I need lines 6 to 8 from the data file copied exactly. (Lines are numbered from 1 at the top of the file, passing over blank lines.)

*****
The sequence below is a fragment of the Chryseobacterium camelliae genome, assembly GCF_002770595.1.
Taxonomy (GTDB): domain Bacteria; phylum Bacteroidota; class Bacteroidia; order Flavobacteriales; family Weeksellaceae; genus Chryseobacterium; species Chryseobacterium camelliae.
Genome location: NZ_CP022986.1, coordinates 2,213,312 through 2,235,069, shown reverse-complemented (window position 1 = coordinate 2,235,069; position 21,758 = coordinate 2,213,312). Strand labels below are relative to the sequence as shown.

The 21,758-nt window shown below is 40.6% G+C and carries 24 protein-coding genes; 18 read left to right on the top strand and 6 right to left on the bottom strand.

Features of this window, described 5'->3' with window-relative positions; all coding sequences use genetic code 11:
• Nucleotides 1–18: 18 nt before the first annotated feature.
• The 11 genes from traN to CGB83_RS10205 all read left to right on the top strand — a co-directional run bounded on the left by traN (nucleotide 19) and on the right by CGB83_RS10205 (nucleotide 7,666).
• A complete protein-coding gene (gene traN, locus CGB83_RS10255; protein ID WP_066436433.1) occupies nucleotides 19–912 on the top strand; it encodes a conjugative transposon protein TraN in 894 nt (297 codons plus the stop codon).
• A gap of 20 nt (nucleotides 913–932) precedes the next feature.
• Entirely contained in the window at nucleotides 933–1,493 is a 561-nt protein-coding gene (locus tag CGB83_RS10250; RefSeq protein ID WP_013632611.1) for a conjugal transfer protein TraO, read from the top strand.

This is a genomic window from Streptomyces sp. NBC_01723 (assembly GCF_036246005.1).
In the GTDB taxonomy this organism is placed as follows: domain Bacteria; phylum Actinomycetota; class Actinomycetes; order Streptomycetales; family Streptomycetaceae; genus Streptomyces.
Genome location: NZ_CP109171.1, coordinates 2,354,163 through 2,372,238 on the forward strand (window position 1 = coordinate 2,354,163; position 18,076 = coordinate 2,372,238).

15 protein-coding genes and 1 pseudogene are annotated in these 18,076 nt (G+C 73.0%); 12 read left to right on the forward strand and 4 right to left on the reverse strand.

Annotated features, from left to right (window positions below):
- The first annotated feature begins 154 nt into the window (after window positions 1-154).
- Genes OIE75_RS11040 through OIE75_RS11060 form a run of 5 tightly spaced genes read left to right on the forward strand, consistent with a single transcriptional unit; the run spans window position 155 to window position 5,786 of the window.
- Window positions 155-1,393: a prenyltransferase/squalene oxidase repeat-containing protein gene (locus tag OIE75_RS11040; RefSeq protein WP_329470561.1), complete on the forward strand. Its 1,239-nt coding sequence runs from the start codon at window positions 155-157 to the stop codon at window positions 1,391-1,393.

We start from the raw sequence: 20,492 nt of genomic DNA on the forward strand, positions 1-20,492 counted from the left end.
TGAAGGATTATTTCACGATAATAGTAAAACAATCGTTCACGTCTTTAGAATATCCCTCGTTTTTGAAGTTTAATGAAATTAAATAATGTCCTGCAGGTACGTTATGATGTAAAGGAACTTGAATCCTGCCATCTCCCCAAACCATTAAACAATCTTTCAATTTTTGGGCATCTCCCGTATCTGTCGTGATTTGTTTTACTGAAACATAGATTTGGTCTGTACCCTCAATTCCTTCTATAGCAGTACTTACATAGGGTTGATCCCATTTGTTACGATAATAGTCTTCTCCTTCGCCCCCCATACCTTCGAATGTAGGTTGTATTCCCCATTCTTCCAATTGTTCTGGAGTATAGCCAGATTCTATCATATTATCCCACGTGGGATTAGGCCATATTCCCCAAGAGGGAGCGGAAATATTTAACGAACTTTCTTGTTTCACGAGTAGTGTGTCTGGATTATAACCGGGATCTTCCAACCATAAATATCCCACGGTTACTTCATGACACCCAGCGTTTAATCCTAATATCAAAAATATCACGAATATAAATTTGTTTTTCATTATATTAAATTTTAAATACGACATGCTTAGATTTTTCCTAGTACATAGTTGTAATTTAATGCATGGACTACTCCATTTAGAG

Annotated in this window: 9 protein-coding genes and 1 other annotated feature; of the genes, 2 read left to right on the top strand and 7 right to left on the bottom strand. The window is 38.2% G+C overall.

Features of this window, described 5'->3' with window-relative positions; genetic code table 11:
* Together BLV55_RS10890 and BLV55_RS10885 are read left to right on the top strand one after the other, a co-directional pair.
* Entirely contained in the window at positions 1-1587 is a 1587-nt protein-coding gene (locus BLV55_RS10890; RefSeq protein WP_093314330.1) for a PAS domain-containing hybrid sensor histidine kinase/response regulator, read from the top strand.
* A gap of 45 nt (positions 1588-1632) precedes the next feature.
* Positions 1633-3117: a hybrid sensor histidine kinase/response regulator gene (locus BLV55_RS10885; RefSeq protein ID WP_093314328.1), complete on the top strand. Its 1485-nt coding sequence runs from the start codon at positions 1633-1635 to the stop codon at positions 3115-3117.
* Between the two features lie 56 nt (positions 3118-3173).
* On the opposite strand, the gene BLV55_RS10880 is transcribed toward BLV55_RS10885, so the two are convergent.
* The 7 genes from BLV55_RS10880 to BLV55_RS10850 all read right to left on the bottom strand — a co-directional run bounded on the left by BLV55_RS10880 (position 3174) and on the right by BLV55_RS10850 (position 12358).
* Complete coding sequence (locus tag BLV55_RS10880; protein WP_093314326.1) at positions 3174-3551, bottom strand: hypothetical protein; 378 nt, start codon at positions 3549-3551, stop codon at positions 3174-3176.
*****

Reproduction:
• Nucleotides 1–18: 18 nt before the first annotated feature.
• The 11 genes from traN to CGB83_RS10205 all read left to right on the top strand — a co-directional run bounded on the left by traN (nucleotide 19) and on the right by CGB83_RS10205 (nucleotide 7,666).
• A complete protein-coding gene (gene traN, locus CGB83_RS10255; protein ID WP_066436433.1) occupies nucleotides 19–912 on the top strand; it encodes a conjugative transposon protein TraN in 894 nt (297 codons plus the stop codon).